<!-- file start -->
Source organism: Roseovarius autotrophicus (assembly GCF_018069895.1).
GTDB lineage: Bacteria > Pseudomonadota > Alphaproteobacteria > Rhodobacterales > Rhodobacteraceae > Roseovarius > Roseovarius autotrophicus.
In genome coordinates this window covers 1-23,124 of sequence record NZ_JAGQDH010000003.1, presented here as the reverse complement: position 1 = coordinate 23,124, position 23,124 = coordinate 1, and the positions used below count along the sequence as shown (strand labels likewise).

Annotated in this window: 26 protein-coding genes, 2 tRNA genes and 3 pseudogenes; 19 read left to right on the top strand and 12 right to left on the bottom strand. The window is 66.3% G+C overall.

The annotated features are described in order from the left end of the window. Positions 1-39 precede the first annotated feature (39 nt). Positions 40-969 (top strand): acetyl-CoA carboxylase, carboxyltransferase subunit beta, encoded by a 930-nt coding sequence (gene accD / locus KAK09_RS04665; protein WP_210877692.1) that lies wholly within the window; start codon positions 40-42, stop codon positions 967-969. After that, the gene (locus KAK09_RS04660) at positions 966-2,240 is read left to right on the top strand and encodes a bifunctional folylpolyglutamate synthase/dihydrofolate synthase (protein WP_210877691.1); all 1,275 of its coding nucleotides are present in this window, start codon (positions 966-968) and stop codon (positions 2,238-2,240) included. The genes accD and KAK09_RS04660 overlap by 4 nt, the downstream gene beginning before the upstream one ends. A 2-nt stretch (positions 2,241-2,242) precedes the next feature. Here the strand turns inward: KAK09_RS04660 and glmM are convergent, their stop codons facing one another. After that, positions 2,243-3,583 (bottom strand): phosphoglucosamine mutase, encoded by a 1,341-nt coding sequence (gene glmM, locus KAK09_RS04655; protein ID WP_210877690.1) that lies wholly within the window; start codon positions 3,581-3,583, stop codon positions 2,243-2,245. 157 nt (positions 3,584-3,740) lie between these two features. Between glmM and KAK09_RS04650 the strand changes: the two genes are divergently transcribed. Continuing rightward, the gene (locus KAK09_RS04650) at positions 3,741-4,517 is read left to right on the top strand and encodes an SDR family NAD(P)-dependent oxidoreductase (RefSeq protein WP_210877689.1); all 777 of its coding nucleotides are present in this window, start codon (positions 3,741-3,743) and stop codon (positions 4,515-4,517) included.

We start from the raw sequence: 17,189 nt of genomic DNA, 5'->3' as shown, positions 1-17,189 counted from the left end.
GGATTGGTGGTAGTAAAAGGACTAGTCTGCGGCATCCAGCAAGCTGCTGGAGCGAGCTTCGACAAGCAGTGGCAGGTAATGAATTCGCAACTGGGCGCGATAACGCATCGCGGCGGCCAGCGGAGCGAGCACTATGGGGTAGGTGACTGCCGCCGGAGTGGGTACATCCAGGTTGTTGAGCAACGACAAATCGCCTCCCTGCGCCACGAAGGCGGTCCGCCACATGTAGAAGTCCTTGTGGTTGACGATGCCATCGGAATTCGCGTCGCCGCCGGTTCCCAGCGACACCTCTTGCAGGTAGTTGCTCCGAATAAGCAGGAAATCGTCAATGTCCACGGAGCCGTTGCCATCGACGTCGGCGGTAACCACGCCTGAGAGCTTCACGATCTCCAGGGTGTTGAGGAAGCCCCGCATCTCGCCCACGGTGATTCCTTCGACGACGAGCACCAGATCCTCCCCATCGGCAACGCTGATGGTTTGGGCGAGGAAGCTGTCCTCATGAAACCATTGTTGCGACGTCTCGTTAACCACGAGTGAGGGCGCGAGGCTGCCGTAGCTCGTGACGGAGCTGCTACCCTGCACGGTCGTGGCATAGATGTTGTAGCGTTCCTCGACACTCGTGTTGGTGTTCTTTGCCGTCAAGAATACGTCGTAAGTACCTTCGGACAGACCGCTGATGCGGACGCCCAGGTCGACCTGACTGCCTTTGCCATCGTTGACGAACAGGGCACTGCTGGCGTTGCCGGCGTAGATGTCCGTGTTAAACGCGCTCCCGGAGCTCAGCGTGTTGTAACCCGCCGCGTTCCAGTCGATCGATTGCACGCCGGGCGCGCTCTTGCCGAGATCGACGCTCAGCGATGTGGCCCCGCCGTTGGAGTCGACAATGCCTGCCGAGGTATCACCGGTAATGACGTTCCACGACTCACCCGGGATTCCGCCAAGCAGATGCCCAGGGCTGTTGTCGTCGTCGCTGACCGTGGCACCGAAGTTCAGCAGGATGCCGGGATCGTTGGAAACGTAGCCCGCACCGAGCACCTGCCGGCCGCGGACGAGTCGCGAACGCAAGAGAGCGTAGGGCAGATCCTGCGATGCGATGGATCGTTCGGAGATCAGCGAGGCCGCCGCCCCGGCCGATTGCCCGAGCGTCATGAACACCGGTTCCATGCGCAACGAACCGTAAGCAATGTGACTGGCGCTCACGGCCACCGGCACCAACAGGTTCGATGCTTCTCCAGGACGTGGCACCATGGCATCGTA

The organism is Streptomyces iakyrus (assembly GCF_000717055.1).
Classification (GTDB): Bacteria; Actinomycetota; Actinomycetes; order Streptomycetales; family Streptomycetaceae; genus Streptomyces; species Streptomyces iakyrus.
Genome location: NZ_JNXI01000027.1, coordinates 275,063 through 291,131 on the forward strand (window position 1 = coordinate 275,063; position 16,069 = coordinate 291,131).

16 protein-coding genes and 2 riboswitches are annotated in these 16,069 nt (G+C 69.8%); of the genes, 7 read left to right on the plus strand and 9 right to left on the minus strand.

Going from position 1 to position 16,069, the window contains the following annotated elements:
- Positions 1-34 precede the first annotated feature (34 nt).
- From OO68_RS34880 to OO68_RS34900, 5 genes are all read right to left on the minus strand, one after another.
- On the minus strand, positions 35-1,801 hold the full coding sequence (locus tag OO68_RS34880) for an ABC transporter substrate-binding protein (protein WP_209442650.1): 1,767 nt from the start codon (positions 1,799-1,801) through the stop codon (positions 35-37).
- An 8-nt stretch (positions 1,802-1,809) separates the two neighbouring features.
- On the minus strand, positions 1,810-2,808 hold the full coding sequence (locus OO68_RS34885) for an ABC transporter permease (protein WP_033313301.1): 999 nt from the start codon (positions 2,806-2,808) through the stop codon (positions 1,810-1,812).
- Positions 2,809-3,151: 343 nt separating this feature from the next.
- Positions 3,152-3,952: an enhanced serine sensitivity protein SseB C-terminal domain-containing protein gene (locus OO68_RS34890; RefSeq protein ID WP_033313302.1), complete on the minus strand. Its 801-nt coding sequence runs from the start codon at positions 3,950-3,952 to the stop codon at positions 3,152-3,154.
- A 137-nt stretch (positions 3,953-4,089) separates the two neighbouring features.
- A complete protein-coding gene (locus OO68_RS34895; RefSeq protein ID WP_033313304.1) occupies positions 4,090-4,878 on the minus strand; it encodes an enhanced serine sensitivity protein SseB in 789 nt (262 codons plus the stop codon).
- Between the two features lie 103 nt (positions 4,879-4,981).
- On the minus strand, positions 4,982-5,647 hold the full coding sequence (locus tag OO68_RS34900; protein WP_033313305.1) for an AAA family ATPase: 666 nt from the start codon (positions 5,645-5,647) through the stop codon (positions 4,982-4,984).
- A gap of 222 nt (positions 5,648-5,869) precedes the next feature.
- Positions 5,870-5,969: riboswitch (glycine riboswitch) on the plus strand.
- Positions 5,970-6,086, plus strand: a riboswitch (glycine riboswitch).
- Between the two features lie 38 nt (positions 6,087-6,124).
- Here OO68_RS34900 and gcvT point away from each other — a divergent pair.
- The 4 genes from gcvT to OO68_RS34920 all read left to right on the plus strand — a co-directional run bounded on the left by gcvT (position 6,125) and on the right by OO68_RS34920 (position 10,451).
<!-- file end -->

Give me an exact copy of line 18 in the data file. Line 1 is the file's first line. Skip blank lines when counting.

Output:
- Positions 2,809-3,151: 343 nt separating this feature from the next.